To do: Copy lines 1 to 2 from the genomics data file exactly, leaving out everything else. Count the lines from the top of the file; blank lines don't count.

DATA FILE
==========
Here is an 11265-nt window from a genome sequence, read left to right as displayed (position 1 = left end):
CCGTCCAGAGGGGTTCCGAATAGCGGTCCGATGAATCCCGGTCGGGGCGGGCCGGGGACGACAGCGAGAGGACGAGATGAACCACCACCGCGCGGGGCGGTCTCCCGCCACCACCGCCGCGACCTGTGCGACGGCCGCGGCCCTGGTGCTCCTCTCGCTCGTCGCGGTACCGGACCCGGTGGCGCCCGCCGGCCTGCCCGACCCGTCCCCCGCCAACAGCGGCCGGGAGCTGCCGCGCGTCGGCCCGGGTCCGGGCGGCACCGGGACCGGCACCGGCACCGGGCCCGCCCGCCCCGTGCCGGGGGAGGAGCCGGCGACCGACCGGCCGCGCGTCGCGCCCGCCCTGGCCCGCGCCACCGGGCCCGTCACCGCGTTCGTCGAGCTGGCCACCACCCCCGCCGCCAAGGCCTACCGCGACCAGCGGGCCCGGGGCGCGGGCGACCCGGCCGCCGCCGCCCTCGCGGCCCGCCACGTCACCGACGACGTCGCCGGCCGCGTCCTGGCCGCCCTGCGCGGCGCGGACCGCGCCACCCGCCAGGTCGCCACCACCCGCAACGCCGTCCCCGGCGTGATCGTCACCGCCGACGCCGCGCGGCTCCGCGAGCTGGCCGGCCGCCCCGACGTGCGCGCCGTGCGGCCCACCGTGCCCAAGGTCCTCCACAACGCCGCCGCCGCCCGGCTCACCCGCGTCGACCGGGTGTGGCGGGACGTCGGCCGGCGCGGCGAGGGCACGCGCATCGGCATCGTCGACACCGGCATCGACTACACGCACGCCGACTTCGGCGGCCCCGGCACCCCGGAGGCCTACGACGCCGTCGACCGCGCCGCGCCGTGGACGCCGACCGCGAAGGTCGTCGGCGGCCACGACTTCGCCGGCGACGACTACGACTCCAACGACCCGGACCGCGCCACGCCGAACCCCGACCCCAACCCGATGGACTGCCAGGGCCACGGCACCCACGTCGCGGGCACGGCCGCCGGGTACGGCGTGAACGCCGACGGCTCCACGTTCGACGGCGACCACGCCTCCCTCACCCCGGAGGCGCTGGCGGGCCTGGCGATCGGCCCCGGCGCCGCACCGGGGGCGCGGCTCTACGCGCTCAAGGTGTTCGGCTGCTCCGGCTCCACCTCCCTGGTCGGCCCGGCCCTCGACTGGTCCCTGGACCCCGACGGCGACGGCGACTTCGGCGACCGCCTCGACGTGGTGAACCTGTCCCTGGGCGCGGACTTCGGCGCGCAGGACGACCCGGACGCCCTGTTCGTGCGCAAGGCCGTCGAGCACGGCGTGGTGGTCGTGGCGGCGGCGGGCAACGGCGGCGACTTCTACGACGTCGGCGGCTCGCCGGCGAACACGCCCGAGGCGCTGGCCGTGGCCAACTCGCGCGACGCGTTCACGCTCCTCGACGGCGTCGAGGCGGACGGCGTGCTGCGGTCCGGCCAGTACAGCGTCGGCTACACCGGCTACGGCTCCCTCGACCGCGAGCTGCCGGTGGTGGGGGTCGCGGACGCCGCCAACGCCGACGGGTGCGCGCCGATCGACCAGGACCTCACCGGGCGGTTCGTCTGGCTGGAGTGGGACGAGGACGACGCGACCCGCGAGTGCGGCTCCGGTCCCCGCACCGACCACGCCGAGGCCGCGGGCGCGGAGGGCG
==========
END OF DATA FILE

Here is an 11265-nt window from a genome sequence, read left to right as displayed (position 1 = left end):
CCGTCCAGAGGGGTTCCGAATAGCGGTCCGATGAATCCCGGTCGGGGCGGGCCGGGGACGACAGCGAGAGGACGAGATGAACCACCACCGCGCGGGGCGGTCTCCCGCCACCACCGCCGCGACCTGTGCGACGGCCGCGGCCCTGGTGCTCCTCTCGCTCGTCGCGGTACCGGACCCGGTGGCGCCCGCCGGCCTGCCCGACCCGTCCCCCGCCAACAGCGGCCGGGAGCTGCCGCGCGTCGGCCCGGGTCCGGGCGGCACCGGGACCGGCACCGGCACCGGGCCCGCCCGCCCCGTGCCGGGGGAGGAGCCGGCGACCGACCGGCCGCGCGTCGCGCCCGCCCTGGCCCGCGCCACCGGGCCCGTCACCGCGTTCGTCGAGCTGGCCACCACCCCCGCCGCCAAGGCCTACCGCGACCAGCGGGCCCGGGGCGCGGGCGACCCGGCCGCCGCCGCCCTCGCGGCCCGCCACGTCACCGACGACGTCGCCGGCCGCGTCCTGGCCGCCCTGCGCGGCGCGGACCGCGCCACCCGCCAGGTCGCCACCACCCGCAACGCCGTCCCCGGCGTGATCGTCACCGCCGACGCCGCGCGGCTCCGCGAGCTGGCCGGCCGCCCCGACGTGCGCGCCGTGCGGCCCACCGTGCCCAAGGTCCTCCACAACGCCGCCGCCGCCCGGCTCACCCGCGTCGACCGGGTGTGGCGGGACGTCGGCCGGCGCGGCGAGGGCACGCGCATCGGCATCGTCGACACCGGCATCGACTACACGCACGCCGACTTCGGCGGCCCCGGCACCCCGGAGGCCTACGACGCCGTCGACCGCGCCGCGCCGTGGACGCCGACCGCGAAGGTCGTCGGCGGCCACGACTTCGCCGGCGACGACTACGACTCCAACGACCCGGACCGCGCCACGCCGAACCCCGACCCCAACCCGATGGACTGCCAGGGCCACGGCACCCACGTCGCGGGCACGGCCGCCGGGTACGGCGTGAACGCCGACGGCTCCACGTTCGACGGCGACCACGCCTCCCTCACCCCGGAGGCGCTGGCGGGCCTGGCGATCGGCCCCGGCGCCGCACCGGGGGCGCGGCTCTACGCGCTCAAGGTGTTCGGCTGCTCCGGCTCCACCTCCCTGGTCGGCCCGGCCCTCGACTGGTCCCTGGACCCCGACGGCGACGGCGACTTCGGCGACCGCCTCGACGTGGTGAACCTGTCCCTGGGCGCGGACTTCGGCGCGCAGGACGACCCGGACGCCCTGTTCGTGCGCAAGGCCGTCGAGCACGGCGTGGTGGTCGTGGCGGCGGCGGGCAACGGCGGCGACTTCTACGACGTCGGCGGCTCGCCGGCGAACACGCCCGAGGCGCTGGCCGTGGCCAACTCGCGCGACGCGTTCACGCTCCTCGACGGCGTCGAGGCGGACGGCGTGCTGCGGTCCGGCCAGTACAGCGTCGGCTACACCGGCTACGGCTCCCTCGACCGCGAGCTGCCGGTGGTGGGGGTCGCGGACGCCGCCAACGCCGACGGGTGCGCGCCGATCGACCAGGACCTCACCGGGCGGTTCGTCTGGCTGGAGTGGGACGAGGACGACGCGACCCGCGAGTGCGGCTCCGGTCCCCGCACCGACCACGCCGAGGCCGCGGGCGCGGAGGGCG